MC202 MicroComposer


Many thanks for Dan F, who has graciously donated his MC202 MicroComposer to the Man Cave. Reason being that many of our early albums were powered by this little box, which was the first affordable, effective sequencing tool available to us in the 1980’s. So many of the songs we still perform live include patterns and sounds made by the 202.


This particular unit is not currently working properly. That’s common with old equipment. The amplifier stage is noisy and quiet – probably a capacitor gone. The filter slider is not functional. While we arrange repairs much of what I’m writing is based on previous experience.


I’m currently watching a show called The Frankenstein Chronicles. You can figure out the plot from the title – all I want to point out is that back in the 1820’s everyone below the nobility seemed to get about the place in a top hat covered in shit. Actually, their whole body was covered in mud and shit and everyone seemed busy starving to death. When people talk about the Good Old Days and Merry Olde England I congratulate myself on being born in the 20th century when we had modern things like medicine or showers.


So it is with Ye Old Sequencers. Compared to what had come before the 202 is a marvel. I had a CSQ-100 which could hold that many notes so long as you kept it powered. I also had a SQ-10 with three rows of knobs that you could tune to a tiny melody if you had a few days. I had previously wasted my money on a TB303 – what a crock – so I was delighted to find something that kept time with a tape synch, held a good number of notes that could back up, and made a noise not like strangling a chicken. I never actually backed up the notes, instead coming up with a melody and running the tape to record the results.


Entering notes was a lot more like dance steps than music. It would be one, two, three of this, enter a rest, one, two, three, four or that, a rest, a rest and so on. You’d get an idea of how it would sound after a fair bit of buttons and beeping. It was succinct, drum like.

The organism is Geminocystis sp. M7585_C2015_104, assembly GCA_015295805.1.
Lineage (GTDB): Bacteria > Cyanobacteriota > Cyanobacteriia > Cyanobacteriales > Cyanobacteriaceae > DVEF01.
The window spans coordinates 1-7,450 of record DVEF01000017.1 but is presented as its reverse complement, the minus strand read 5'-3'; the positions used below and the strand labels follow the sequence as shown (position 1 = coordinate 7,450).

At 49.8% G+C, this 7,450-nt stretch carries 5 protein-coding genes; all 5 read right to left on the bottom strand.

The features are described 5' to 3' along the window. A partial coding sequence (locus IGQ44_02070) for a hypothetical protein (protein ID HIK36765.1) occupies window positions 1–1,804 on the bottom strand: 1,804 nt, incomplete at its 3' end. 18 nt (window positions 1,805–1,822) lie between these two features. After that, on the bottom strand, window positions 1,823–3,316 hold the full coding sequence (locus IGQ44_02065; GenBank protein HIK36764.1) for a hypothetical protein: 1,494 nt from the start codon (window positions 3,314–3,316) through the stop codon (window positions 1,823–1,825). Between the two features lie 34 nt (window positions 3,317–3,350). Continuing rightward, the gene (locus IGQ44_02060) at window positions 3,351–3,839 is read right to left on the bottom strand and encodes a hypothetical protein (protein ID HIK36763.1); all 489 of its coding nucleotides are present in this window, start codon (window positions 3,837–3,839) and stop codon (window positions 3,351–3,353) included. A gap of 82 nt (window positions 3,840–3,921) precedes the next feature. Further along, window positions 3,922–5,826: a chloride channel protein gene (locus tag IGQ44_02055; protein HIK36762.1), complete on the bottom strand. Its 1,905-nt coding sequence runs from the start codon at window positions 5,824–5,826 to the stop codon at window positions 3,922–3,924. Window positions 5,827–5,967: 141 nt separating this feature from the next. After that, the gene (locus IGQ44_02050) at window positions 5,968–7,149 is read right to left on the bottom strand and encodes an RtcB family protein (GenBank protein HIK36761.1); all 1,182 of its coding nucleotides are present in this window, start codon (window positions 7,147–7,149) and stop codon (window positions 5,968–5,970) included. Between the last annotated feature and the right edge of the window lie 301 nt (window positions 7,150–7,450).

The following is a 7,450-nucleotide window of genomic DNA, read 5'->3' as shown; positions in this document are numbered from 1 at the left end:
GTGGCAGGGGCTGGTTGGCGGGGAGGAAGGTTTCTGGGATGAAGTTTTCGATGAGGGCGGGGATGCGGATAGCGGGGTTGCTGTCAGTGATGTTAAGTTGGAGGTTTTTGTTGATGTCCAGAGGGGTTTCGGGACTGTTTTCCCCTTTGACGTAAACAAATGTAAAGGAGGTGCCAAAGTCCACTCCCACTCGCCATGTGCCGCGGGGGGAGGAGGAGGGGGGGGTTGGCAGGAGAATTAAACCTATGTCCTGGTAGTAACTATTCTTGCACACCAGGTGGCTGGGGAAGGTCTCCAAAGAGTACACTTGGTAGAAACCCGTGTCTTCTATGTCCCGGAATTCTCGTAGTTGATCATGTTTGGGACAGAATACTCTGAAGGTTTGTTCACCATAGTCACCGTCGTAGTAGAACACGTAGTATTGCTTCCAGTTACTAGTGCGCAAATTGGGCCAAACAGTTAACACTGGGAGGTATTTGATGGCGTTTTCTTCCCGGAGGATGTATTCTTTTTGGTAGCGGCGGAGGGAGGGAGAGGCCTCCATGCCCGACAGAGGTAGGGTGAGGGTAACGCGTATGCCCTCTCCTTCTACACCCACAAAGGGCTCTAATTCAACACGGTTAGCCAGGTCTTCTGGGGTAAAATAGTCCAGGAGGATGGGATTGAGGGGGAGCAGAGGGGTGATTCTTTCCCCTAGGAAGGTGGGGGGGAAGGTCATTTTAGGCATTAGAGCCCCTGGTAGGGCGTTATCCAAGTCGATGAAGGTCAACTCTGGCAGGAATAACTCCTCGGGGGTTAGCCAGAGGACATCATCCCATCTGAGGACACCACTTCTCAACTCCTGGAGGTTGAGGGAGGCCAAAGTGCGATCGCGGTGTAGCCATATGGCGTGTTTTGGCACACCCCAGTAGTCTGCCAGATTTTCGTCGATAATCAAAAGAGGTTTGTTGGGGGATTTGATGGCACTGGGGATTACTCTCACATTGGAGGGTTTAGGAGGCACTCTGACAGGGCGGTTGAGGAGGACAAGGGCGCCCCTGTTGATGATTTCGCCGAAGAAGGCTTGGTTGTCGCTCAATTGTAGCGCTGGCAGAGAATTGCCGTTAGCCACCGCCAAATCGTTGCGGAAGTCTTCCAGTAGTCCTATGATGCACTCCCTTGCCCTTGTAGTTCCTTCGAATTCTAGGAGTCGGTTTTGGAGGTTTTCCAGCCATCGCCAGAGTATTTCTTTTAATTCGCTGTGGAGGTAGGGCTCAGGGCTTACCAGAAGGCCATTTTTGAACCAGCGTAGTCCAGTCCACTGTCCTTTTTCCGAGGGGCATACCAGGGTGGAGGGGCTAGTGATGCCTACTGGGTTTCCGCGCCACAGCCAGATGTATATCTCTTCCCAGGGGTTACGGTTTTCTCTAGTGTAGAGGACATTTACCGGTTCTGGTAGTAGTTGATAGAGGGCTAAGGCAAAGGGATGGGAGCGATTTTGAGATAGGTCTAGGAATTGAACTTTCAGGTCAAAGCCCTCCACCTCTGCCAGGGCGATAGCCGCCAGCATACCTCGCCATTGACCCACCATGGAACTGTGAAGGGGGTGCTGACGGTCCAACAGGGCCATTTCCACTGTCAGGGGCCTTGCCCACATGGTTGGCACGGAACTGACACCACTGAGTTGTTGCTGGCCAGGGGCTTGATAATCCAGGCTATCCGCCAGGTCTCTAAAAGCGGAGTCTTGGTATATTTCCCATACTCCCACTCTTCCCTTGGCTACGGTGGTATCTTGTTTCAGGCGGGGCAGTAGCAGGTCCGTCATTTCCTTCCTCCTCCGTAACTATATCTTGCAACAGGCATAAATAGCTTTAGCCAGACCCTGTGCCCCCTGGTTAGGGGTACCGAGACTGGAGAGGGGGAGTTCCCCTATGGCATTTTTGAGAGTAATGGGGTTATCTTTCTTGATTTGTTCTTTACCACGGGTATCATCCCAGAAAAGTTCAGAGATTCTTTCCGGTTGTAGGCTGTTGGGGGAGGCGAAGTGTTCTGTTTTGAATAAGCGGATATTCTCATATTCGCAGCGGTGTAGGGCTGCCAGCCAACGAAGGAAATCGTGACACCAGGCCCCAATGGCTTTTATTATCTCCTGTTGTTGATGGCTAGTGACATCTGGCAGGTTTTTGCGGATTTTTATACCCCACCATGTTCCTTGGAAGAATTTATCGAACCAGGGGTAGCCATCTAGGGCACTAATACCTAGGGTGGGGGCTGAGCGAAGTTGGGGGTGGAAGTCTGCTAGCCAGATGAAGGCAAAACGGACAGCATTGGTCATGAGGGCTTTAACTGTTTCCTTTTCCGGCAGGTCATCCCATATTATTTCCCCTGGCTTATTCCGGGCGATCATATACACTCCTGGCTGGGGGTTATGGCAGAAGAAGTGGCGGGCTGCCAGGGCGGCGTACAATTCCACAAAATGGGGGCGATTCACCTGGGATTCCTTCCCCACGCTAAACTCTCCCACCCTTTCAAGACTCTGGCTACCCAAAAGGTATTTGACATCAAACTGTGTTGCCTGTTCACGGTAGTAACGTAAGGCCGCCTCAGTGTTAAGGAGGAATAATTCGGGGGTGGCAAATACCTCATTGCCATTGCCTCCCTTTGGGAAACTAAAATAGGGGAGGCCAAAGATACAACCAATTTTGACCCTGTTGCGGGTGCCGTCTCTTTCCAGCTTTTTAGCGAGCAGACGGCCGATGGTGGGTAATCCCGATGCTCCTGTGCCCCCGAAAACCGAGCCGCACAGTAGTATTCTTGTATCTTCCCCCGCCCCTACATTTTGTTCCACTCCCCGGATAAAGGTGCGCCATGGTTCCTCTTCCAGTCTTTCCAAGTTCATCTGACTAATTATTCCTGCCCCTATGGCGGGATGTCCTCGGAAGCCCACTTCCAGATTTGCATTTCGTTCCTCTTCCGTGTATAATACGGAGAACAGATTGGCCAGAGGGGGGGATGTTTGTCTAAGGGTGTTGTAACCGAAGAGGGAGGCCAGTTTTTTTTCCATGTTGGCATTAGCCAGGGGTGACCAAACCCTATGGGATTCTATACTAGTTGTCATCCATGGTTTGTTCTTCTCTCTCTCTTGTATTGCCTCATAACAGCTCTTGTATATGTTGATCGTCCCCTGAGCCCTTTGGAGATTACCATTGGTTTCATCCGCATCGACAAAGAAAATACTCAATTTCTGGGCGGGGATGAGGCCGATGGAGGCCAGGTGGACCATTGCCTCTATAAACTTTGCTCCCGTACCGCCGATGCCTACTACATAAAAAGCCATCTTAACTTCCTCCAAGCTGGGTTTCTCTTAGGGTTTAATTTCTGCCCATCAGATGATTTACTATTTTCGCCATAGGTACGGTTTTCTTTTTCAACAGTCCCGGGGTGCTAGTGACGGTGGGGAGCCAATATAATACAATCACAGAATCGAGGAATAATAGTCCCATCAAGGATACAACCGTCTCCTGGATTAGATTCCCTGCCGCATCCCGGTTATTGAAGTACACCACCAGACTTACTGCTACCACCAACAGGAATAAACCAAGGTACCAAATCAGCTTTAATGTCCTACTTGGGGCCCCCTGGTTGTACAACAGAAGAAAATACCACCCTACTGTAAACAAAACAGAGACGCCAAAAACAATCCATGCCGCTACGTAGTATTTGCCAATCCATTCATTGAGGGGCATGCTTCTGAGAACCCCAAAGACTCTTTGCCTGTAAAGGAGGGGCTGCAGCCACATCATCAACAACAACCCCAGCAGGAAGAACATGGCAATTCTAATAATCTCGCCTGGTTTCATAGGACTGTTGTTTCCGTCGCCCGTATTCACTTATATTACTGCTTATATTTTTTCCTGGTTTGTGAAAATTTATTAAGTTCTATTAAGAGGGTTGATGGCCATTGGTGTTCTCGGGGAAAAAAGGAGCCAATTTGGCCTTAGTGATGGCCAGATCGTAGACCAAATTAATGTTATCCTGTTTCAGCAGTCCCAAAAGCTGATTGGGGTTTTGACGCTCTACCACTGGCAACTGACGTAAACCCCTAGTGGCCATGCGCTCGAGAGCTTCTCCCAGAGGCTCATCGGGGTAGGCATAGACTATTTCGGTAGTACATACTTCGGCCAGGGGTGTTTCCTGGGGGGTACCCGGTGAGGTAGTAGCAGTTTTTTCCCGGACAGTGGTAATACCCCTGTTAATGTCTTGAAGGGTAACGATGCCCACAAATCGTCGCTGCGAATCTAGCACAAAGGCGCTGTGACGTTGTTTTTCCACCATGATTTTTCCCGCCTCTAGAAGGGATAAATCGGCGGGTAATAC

There is little benefit in working this way in 2019. If you don’t like Modern Times, you can still find plenty of synthesisers that can hold sequences in their own brains – can I again point you at the Bass Station2 as the perfect tool for This Sort of Thing? There’s also the Arturia BeatStep if you want a little box – never used it but good reports.


It’s not a particularly powerful synthesiser, don’t buy it for that. It’s a subset of the SH101, no noise included. I would once make the 202 the kick drum and the 101 the snare and be happy with the results. It could do a decent bass or a tickling sound, but the 101 was always better - and you can get a replica of those from Roland.


Chances are I’ll not base many new songs on the 202, but perhaps revisit a way of working and a sound that typified my creativity for a few years. Top hat, ready.



It was either this or a red car and I think I chose wisely.